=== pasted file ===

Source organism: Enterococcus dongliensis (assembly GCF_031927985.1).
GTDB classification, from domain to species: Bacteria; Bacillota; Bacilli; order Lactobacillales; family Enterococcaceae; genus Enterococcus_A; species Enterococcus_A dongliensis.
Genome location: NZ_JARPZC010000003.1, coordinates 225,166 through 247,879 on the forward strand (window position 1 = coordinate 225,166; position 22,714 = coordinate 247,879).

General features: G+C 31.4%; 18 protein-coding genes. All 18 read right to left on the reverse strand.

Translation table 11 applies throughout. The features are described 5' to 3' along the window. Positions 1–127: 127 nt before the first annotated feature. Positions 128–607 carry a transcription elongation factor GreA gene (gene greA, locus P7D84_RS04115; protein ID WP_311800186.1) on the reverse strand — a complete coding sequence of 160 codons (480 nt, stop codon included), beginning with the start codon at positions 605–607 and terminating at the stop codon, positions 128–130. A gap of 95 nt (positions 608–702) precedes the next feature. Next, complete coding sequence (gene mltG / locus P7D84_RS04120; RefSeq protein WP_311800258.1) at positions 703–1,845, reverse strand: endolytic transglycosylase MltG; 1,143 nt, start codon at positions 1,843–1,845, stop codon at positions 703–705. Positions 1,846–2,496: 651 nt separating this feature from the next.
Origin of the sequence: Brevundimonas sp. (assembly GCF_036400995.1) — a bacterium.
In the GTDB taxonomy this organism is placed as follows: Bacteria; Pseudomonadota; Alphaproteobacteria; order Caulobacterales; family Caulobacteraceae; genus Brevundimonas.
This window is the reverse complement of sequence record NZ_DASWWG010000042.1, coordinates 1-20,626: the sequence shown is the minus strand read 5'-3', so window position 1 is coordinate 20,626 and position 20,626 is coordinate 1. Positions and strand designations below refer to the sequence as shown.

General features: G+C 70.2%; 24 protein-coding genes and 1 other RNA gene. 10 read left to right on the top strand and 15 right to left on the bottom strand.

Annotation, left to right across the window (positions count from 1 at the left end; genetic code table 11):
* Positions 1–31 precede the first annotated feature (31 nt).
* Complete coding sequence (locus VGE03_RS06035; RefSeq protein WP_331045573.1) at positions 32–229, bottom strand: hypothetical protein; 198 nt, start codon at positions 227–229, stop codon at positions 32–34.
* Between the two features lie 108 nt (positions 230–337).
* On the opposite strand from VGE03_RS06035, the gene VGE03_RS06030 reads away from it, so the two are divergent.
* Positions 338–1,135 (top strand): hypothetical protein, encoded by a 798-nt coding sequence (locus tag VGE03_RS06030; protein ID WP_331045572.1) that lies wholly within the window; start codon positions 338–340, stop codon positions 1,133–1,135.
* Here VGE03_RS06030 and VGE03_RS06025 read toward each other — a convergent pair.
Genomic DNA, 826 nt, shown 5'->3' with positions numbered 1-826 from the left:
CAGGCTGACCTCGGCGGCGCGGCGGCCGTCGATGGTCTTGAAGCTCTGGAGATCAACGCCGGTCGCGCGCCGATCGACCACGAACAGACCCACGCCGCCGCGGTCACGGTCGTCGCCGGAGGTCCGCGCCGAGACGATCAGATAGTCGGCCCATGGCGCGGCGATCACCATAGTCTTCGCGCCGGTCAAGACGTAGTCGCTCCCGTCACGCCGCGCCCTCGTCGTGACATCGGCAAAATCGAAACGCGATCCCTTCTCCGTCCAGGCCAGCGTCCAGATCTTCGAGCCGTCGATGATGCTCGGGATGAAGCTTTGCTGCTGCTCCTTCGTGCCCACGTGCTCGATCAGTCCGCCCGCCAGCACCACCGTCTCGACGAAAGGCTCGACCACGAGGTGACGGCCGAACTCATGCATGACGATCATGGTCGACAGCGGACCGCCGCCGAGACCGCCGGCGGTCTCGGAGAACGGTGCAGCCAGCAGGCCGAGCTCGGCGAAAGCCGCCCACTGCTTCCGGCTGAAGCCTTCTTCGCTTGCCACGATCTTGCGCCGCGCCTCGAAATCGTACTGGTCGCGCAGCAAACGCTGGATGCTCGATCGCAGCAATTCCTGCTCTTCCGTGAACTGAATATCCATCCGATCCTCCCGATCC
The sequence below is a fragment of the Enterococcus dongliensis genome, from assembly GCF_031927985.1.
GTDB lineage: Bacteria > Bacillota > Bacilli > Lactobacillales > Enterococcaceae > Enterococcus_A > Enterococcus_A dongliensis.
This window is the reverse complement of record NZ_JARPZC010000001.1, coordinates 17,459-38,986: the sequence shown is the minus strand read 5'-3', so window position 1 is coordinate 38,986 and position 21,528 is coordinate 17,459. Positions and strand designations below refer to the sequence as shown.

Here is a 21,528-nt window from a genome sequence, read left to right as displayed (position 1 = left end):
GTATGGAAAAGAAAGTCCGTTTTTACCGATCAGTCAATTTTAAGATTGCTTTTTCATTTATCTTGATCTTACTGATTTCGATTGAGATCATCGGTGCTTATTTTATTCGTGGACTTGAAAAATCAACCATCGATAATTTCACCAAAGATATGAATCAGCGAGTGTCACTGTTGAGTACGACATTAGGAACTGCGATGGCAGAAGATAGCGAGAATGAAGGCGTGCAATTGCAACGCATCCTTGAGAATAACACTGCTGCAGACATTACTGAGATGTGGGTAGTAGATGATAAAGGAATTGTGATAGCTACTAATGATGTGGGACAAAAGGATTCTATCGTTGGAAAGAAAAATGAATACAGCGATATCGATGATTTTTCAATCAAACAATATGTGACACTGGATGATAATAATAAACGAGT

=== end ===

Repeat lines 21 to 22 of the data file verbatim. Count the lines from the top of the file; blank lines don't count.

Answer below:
This window is the reverse complement of record NZ_JARPZC010000001.1, coordinates 17,459-38,986: the sequence shown is the minus strand read 5'-3', so window position 1 is coordinate 38,986 and position 21,528 is coordinate 17,459. Positions and strand designations below refer to the sequence as shown.

Here is a 21,528-nt window from a genome sequence, read left to right as displayed (position 1 = left end):